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Date: 1782

"The representations of Mr. Monckton had cruelly mortified her; well acquainted with his knowledge of the world, and wholly unsuspicious of his selfish motives, she gave to his assertions involuntary credit, and even while she attempted to combat them, they made upon her mind an impression scarce...

— Burney [married name D'Arblay], Frances (1752-1840)

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Date: 1782

"She made not, however, the least impression upon his mind; he assured her he doubted not giving her shortly a good account of himself, and that living in the country was a resource of desperation which need not be anticipated."

— Burney [married name D'Arblay], Frances (1752-1840)

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Date: 1782

"This letter contained a most passionate avowal of the impression she had made on his heart the preceding evening, and an angry complaint that Mr. Harrel had refused to hear his proposals."

— Burney [married name D'Arblay], Frances (1752-1840)

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Date: 1782

"She then went back to Mrs. Harrel, leaving, however, an impression upon the mind of Sir Robert, that made him no longer dare dispute her commands."

— Burney [married name D'Arblay], Frances (1752-1840)

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Date: 1782

"He read in her countenance the dejection of disappointment, which impressed upon his heart the vivacity of hope."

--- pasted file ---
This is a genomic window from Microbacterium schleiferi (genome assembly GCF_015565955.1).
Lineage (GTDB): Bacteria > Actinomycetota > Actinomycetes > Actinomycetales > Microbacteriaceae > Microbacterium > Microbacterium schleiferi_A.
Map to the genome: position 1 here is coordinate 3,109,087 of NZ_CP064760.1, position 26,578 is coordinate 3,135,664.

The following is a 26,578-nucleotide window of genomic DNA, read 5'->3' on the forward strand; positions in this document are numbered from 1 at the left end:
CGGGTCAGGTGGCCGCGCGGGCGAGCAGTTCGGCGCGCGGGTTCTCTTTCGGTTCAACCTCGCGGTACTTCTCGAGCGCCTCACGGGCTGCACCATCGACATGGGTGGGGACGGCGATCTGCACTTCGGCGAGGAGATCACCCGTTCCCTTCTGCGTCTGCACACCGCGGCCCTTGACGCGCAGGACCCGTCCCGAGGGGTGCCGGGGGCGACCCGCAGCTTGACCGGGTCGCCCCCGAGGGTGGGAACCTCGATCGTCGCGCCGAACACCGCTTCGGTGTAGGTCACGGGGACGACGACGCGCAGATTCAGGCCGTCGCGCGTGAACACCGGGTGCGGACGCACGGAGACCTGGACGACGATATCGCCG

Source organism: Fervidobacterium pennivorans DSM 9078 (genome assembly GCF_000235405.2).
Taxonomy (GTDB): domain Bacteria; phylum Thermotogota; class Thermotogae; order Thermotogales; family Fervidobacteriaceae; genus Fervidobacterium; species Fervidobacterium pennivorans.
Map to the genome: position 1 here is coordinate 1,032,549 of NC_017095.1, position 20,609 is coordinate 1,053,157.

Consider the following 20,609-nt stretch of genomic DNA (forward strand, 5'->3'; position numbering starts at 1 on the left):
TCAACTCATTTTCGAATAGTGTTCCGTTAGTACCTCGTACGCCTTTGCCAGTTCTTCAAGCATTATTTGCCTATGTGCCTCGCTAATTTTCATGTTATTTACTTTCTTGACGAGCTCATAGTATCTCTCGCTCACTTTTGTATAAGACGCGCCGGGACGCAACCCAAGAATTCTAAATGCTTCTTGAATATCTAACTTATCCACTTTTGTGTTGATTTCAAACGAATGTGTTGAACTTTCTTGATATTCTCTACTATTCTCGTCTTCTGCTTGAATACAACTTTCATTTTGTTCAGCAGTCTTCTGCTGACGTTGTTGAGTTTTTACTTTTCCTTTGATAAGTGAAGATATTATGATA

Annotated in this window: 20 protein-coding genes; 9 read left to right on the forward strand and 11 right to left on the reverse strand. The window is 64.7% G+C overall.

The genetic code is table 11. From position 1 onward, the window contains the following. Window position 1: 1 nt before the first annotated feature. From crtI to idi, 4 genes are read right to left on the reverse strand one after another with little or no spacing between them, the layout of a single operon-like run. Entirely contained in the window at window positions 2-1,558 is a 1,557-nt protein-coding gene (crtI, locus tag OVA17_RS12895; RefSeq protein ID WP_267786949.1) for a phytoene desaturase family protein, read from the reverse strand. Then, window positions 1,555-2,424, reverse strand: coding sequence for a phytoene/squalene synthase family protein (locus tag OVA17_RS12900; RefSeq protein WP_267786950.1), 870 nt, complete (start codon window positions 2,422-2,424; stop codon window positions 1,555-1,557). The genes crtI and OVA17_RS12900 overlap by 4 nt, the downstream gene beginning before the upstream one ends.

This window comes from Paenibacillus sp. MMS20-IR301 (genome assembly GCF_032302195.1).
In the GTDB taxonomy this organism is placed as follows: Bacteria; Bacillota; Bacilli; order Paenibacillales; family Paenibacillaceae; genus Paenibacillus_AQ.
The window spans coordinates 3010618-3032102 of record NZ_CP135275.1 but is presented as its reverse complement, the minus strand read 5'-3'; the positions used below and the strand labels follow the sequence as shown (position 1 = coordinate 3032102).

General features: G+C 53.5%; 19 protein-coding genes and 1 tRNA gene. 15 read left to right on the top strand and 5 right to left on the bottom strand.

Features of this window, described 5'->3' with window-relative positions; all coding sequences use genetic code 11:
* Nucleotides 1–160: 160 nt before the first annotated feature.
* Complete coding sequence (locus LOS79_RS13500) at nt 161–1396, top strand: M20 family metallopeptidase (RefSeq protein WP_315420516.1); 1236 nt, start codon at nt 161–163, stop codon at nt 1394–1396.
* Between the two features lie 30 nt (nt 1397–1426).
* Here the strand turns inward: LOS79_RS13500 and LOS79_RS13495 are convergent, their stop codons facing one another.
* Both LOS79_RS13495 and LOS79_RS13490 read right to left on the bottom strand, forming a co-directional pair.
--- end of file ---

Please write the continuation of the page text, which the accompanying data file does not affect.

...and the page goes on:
— Burney [married name D'Arblay], Frances (1752-1840)

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Date: 1782

"Any scheme of worldly happiness would have sickened and disgusted her; but her mind was just in the situation to be impressed with elevated piety, and to adopt any design in which virtue humoured melancholy."

— Burney [married name D'Arblay], Frances (1752-1840)

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Date: 1782

"The conversation, therefore, ended with new discontent to himself, and with an impression upon the mind of Cecilia, that though he was zealous and friendly, he was somewhat too worldly and suspicious."

— Burney [married name D'Arblay], Frances (1752-1840)

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Date: 1782

"The torture he had suffered in believing, though only for a few moments, that the terror he had given to Cecilia had affected her intellects, made even a deeper impression upon his imagination, than the scene of fury and death, which had occasioned that terror."

— Burney [married name D'Arblay], Frances (1752-1840)

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Date: 1788

"There are many minds that only receive impressions through the medium of the sense: to them did Mary address herself; she made her some presents, and promised to assist her when they should arrive in England."

— Wollstonecraft, Mary (1759-1797)

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Date: 1788

"The heavy tale lasted until midnight, and the impression it made on Mary's mind was so strong, that it banished sleep till towards morning; when tired nature sought forgetfulness, and the soul ceased to ruminate about many things."

— Wollstonecraft, Mary (1759-1797)

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The Mind is a Metaphor is authored by Brad Pasanek, Assistant Professor of English, University of Virginia.